Anniversaries are an opportunity for many things – and nothing at the same time. They can sometimes cause us anxiety, but also make us revisit and reevaluate situations.
What do freedom and tyranny mean? How does authoritarianism pose as democracy? And how does democracy stoop to autocracy?
You would say the answers to these questions are a given.Yes and no. Yes because we talk a lot, and no because we think too little.
If the answers to the questions above are a given, then we run the risk of being weighed down by too many words. If the answers are not a given, then we are prevented from keeping the emotional distance needed in order to assess the situation.
It’s been exactly 50 years since that that ill-starred day when democracy in Greece was overthrown by a military coup, on April 21. The junta found a foothold in Greek society, as it tolerated the colonels and basically remained silent. A large proportion of the country shrank from the occasion as it was subdued by its petit-bourgeois insecurities and a sense of not wanting to rock the boat.
Besides, most people at the time enjoyed a tolerable life.
Those that did decide to react against the dictatorship – and were tortured for their troubles – were later rewarded on a political or professional level, or simply withdrew from the scene without receiving any praise. There are still many people who are nostalgic for those days: Those that shout it out loud, insisting that Greece “needs a [Georgios] Papadopoulos” (the colonel who headed the junta), and those who only gradually reveal their true colors during a conversation.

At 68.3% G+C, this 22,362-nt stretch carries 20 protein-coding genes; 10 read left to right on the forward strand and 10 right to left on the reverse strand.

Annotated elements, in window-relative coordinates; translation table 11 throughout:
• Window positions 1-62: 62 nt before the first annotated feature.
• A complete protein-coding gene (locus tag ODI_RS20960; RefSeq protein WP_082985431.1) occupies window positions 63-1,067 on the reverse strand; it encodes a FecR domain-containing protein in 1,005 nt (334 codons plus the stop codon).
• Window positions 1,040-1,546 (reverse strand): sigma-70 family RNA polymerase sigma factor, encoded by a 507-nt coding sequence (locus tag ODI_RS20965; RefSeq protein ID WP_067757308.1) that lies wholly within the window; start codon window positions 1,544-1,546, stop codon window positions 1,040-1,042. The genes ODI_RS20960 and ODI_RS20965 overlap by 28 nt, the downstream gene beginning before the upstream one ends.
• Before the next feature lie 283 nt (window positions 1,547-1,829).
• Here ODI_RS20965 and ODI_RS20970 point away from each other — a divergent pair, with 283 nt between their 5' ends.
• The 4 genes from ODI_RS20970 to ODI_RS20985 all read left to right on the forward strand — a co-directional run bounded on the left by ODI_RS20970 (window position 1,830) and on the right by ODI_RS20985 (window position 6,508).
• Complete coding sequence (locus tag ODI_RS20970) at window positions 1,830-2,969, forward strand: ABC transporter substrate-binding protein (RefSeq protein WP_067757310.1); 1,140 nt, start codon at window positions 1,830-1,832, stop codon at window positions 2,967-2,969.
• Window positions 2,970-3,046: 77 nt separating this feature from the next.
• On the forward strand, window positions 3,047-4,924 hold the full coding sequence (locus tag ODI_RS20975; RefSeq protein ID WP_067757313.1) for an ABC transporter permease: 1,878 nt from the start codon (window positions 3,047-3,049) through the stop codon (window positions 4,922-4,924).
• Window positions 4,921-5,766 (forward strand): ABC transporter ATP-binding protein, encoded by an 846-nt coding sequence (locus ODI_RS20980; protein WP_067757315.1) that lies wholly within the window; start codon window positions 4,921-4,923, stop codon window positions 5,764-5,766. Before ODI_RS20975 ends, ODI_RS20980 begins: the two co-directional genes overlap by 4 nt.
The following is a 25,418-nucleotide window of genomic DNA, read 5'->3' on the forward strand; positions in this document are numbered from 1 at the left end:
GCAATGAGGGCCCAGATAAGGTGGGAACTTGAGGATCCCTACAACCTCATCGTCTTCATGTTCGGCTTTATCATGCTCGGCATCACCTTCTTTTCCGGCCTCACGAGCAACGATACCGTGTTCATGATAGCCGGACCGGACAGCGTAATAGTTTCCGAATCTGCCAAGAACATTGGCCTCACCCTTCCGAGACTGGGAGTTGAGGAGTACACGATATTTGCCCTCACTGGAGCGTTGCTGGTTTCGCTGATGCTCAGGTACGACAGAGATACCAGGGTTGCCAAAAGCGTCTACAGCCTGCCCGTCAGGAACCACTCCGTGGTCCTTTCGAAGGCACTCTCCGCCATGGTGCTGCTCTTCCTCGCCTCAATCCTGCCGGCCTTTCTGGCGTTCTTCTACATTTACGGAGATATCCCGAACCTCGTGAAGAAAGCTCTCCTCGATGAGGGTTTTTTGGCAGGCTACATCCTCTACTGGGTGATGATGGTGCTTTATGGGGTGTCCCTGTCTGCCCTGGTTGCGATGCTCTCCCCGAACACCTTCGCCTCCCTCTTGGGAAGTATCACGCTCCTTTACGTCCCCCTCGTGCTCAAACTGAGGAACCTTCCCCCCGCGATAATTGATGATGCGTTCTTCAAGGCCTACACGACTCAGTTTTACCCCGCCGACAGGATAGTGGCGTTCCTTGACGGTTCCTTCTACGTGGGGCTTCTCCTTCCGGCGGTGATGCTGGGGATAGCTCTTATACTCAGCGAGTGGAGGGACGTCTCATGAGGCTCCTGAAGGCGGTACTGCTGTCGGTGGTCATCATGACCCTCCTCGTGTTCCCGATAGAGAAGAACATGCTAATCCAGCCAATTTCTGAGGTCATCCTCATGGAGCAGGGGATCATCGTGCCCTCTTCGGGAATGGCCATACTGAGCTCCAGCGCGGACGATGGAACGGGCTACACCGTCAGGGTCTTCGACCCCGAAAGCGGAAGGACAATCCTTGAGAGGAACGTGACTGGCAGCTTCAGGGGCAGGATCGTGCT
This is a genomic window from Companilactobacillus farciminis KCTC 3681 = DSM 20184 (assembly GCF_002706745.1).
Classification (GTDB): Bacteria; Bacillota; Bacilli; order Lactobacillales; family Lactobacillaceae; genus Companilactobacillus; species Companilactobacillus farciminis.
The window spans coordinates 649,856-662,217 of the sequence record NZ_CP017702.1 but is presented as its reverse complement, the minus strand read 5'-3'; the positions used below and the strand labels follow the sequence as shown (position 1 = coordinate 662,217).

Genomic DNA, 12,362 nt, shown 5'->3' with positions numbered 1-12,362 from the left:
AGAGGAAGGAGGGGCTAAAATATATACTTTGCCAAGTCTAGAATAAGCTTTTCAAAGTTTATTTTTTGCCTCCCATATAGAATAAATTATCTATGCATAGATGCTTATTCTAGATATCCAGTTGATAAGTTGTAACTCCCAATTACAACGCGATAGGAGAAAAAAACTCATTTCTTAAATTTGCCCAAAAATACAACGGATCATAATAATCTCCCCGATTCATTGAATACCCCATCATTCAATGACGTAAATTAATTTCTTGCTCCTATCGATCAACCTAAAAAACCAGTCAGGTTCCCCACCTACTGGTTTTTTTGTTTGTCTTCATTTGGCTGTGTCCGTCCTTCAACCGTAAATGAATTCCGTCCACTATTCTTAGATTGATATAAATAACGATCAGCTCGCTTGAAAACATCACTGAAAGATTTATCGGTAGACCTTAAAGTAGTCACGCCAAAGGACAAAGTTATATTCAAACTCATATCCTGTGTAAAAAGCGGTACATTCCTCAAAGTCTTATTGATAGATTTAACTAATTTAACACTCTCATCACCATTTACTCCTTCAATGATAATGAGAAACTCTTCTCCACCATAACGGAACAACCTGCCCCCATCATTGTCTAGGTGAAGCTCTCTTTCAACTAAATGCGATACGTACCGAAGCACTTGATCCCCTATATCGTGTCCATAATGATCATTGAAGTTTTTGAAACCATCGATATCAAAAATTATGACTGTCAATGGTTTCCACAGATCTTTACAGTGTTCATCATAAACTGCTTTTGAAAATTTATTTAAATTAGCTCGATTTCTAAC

Greece is at a crucial juncture. How many people would greet another “guardian of the nation” if he vowed material benefits and security? Indeed, how bothered would people be at the demise of the country’s democratic institutions? Or by a situation when power is abused, the goalposts are constantly being shifted and red lines crossed. Or by the vulgarity of over-stated nationalism?
The modern representatives of authoritarianism are cynically making the best use of social media – otherwise a great tool in the pursuit of freedom and pluralism – which have facilitated the spread of fake news. Dictators need fertile ground to act. Grabbing power is one side of the story, but perhaps not the scariest part. Tyranny becomes entrenched when people are reconciled with this seizure of power and when deviation from democratic principles appears tolerable.